Company explores wave energy power at Yakutat

JUNEAU (AP) -- The community of Yakutat is trying to turn ocean waves into a source of renewable energy.
KENI-radio reports the Federal Energy Regulatory Commission has approved a preliminary permit application for a wave energy project in Yakutat.
Boston-based Resolute Marine Energy, would install wave energy converters underwater within a 25-square mile area under the plan.Yakutat currently powers homes by burning diesel fuel.
Wave energy converters as envisioned could produce 3,000 megawatt-hours annually, enough to power 250 homes, or half the households in Yakutat.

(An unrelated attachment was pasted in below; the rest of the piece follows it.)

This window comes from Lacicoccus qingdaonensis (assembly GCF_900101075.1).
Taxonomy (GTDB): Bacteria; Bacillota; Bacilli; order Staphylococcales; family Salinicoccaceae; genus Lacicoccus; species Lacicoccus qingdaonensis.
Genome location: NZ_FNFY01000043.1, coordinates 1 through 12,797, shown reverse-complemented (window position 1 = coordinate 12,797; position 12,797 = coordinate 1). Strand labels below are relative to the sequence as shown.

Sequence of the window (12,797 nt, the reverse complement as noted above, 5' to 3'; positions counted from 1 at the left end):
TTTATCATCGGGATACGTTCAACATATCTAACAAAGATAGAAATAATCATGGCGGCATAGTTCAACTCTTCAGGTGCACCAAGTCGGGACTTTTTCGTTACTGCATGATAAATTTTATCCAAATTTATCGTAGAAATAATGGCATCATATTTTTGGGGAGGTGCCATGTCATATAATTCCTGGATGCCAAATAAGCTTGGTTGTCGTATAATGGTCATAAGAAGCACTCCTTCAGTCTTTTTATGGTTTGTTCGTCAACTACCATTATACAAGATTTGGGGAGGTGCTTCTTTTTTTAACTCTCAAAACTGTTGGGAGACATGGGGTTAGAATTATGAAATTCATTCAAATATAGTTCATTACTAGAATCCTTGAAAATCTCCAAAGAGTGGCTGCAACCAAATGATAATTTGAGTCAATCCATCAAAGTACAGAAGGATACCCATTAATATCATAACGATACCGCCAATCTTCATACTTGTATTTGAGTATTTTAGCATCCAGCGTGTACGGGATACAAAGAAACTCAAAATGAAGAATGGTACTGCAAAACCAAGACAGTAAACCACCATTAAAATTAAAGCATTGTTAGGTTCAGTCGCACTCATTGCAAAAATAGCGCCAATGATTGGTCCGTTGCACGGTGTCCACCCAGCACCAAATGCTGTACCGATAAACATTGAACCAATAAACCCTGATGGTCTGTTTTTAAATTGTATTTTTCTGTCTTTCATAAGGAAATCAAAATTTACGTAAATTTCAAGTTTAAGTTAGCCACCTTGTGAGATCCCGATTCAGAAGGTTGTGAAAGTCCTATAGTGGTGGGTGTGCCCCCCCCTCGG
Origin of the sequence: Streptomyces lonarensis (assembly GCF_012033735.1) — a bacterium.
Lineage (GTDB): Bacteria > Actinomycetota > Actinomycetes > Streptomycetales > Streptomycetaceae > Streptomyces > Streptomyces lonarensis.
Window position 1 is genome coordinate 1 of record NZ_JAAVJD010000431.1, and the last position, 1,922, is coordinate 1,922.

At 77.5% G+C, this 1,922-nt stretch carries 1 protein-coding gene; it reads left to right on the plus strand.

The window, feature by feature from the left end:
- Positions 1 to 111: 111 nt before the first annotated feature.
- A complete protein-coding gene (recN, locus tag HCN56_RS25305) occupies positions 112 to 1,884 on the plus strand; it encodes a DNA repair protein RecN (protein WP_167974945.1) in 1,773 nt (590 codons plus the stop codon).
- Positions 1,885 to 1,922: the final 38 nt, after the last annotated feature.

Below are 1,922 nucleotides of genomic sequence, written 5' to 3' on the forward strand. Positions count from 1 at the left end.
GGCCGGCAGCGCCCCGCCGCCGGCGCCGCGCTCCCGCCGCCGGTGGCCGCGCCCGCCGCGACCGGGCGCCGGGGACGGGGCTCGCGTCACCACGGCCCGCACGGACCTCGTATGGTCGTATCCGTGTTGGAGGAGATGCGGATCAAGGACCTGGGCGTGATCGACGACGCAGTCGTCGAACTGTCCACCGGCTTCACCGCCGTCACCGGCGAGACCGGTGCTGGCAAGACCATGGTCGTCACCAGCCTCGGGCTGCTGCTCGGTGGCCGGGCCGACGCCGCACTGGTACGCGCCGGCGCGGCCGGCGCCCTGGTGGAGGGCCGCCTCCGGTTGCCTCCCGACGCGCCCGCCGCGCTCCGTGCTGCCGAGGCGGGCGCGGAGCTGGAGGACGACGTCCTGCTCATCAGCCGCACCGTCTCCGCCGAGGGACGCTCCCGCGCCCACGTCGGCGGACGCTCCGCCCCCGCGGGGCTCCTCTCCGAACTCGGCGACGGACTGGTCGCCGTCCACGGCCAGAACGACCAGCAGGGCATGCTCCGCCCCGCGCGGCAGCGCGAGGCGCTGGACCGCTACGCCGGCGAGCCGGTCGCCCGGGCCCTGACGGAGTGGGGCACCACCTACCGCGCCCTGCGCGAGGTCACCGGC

Alaska USA members raise nearly $50,000 in food drive

Alaska USA Federal Credit Union members contributed nearly $50,000 to support community food banks during the annual Cash for Cans food drive. The credit union and the Alaska USA Foundation teamed up for the fundraiser, collecting cash donations at Alaska USA branches in three states.
The credit union's 64 branches collected the funds, which were donated to 16 food banks in Alaska, Washington and the High Desert region of California.

Shell to move its Arctic drill rigs to Asia for repairs

Shell broke its weeks-long silence on the status of its two Arctic drill rigs Feb. 11. The Kulluk and Noble Discoverer, two drill vessels used by Shell for its 2012, Arctic drilling, will be moved from Alaska to Asia for repairs, the company said in a statement late Monday.
The Kulluk, a conical drill vessel, was damaged in a grounding near Kodiak Island Dec. 31. Noble Drilling's drillship Noble Discoverer, under a long-time contract to Shell, is now in port in Seward due to an engine malfunction.